Can you imagine a world where no one is poor? If there was no physical poverty, and no children suffered from stunted growth due to hunger. People would not beg on street corners, soup kitchens would cease to exist, and no nation would be labeled as a “impoverished” country.
Such a world has never existed. As long as we have had civilization, there have been people living in poverty.
Yet God tells us in Deuteronomy 15:4-5 that there is no need for it.
“There need be no poor people among you, for in the land the Lord your God is giving you to possess as your inheritance, he will richly bless you, if only you fully obey the Lord your God and are careful to follow all these commands I am giving you today.” (NIV)
Another translation says, “There will be no poor among you,” (ESV) and yet another asserts, “There should be no poor among you.” (NLT)
However, according to the World Bank, 734 million people still live in extreme poverty, defined as earning less than $1.90 per day. In fact, the poor have always been among us. How do we reconcile God’s proclamation of no poverty with the reality we see around the world?
The Landscape of Deuteronomy
In the book of Deuteronomy, God speaks through Moses to share His law with His people. Nearly the entire book is a series of rules God gave to the Israelites to show them how to live. But it’s not just a series of rules for rules’ sake. The text reiterates many times that it’s a field guide to how life works best.
“The Lord commanded us to do all these statutes, to fear the Lord our God, for our good always, that he might preserve us alive, as we are this day.” (Deuteronomy 6:24, ESV, italics added)
It’s against this backdrop of goodness that God tells us that poverty need not be the reality. In this passage, He sets the standard for those who would choose His way: zero poverty. He asserts that it is possible. Then He puts the responsibility in our hands by saying this will occur if we obey His commands.
How to Be Openhanded
God gives a simple command regarding poverty: be openhanded. After saying that no one should be poor, He tells us how to make it true.
“If anyone is poor among your fellow Israelites in any of the towns of the land the Lord your God is giving you, do not be hardhearted or tightfisted toward them. Rather, be openhanded and freely lend them whatever they need.” (Deuteronomy 15: 7-8)
God commands generosity toward those in the land, among the Israelites. In part, God is using the Israelites as a model to showcase His blessing. The prosperity that He has in mind for Israel connects to God’s generosity to His people (15:4), and also to His people’s generosity with one another.
This passage also directs us toward a principle of Biblical relief and development that still applies today. Where the verses refer to “your land” and “among your fellow Israelites,” we see that the expectation is for local generosity. The concept of openhandedness (15:8) was quite literal. In this ancient setting where credit, wire transfers, and modern types of currency did not yet exist, sharing with someone had to be quite personal. One hand literally opened to another. This meant that the giver and receiver knew each other and probably lived in close proximity.
The Scripture also insists that the principle is for the entire land. That is, each neighbor was to be openhanded with his or her neighbors, and this was meant to happen among neighbors all over the land.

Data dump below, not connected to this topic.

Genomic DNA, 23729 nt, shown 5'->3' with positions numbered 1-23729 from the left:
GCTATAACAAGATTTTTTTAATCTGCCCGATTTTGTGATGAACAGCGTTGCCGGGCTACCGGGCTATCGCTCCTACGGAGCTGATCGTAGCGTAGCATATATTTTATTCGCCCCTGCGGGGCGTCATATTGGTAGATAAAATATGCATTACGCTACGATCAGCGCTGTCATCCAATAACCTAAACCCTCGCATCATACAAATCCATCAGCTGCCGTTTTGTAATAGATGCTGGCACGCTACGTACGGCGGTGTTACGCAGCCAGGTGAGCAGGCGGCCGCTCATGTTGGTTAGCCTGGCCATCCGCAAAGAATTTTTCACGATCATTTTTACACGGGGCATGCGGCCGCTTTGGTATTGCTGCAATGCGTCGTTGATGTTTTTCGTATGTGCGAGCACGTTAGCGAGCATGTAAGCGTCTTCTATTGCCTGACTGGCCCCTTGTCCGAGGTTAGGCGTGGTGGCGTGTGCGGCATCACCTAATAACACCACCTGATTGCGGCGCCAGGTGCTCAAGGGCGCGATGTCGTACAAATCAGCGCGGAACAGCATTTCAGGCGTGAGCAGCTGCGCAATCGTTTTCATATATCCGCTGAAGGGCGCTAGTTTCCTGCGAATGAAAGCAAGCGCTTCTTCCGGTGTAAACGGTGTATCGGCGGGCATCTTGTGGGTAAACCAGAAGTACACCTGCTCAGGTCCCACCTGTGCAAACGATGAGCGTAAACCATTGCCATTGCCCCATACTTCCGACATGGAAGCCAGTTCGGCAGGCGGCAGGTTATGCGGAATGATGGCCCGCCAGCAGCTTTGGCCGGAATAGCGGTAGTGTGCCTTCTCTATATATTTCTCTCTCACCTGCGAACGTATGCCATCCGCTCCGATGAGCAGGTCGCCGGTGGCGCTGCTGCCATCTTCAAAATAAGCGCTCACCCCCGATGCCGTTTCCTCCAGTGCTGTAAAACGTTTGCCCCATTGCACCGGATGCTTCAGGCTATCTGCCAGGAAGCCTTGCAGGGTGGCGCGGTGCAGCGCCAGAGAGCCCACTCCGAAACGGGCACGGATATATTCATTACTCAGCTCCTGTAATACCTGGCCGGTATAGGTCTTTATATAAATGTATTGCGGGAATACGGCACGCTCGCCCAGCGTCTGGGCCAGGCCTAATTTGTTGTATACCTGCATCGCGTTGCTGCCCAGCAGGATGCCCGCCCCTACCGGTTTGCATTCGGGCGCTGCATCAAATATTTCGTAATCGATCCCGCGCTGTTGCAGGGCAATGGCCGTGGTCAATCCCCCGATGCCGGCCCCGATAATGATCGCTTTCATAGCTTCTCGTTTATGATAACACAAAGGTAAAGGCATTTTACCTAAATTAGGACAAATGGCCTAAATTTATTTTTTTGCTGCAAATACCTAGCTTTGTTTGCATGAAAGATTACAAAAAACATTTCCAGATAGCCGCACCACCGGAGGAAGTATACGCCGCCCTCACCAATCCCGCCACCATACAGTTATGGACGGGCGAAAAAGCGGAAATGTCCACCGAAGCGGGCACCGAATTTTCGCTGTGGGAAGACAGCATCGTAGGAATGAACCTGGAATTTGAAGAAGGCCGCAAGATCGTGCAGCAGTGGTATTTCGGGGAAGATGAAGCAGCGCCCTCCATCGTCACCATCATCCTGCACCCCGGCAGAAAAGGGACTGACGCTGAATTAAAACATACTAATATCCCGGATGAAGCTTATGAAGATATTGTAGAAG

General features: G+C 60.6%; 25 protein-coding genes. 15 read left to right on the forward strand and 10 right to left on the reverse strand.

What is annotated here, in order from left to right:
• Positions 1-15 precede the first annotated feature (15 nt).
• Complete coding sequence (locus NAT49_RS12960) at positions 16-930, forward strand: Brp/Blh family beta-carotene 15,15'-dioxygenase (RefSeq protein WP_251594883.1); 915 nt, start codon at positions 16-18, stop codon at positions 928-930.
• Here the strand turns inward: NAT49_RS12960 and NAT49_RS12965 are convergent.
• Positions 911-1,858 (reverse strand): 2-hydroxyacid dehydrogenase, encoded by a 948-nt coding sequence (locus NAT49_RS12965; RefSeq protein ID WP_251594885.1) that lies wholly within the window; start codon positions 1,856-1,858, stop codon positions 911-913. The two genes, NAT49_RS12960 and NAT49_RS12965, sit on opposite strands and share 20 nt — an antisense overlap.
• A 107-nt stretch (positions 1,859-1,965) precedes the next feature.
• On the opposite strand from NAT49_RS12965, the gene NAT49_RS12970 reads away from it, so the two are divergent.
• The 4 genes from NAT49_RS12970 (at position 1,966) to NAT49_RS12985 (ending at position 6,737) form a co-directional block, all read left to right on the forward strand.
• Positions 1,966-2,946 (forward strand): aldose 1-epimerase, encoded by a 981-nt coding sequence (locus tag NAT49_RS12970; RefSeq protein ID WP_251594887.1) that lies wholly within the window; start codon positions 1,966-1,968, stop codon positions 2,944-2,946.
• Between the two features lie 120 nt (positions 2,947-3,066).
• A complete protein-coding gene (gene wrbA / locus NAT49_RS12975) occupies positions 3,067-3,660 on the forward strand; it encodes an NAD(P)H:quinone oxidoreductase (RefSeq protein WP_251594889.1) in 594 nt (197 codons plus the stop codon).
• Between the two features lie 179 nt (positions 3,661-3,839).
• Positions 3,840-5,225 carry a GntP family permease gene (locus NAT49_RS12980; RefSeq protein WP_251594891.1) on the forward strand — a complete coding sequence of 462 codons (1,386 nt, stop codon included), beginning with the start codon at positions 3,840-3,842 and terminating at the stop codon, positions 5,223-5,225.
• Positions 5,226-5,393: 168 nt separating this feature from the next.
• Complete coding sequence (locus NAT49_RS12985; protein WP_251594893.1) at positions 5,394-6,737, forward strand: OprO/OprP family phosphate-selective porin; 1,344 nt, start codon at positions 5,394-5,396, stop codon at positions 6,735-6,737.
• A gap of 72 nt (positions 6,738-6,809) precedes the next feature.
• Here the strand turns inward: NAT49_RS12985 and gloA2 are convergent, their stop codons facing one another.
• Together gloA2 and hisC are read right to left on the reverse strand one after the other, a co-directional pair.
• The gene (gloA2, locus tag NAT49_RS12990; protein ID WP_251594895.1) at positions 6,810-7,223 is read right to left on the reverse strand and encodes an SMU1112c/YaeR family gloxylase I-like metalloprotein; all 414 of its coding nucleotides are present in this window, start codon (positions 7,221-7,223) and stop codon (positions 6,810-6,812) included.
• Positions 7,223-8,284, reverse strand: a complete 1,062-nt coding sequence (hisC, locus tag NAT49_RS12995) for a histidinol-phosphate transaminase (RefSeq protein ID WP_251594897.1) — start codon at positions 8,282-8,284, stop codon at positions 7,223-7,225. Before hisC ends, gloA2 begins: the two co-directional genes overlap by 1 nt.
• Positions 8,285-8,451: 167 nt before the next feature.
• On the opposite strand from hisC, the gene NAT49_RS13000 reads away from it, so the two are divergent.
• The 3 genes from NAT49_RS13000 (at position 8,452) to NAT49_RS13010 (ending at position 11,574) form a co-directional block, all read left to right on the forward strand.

It’s Local and Global
The principle of local openhandedness makes good sense today. People who live in close proximity to one another are more likely to understand complex issues keeping their neighbors in poverty. These issues can include external factors, like racism or a greedy landlord, and internal factors, like addiction. When we know people well, we are better equipped to see root causes of poverty and to truly help them.
How does the idea of local openhandedness apply in today’s global society? It would be wrong to say that God’s people should only concern ourselves with the needs of our own neighborhoods, when we are aware of extreme poverty around the world. However, the approach is different. Christians live in almost every community on Earth. Therefore, our global generosity should focus on equipping local believers to show openhandedness in their own communities. Start by learning about the unique approach of Food for the Hungry and similar organizations who use outside resources to equip churches, leaders, and families to serve their own communities.
No Poor Among You: True or False?
Verse 4 asserts that poverty is unnecessary and shouldn’t exist among the people of God. But the very next paragraph tells God’s people what to do if there are poor people. (15:7-8) Then, God ends this portion of the law with the statement that poverty will always remain. “There will always be poor people in the land.” (15:11)
God tells us that there won’t be poverty, then tells us what to do if there is poverty, then tells us that there will always be poverty! God is not contradicting Himself. He is pointing to the sad reality of our broken world, and then telling us what to do about it. He says that if we obey His law, poverty will not exist. And because His law will never be perfectly obeyed, poverty will always exist.
Regardless of the extent of poverty in our land and across the world, the command remains: Be openhanded. We can work toward the ideal of ending poverty by following God’s guidelines. We can stamp out our own selfishness, work for more just systems, and be generous with our neighbors. We can learn and follow principles of Christian relief and development that equip God’s people around the world to do the same. How will you be openhanded today?
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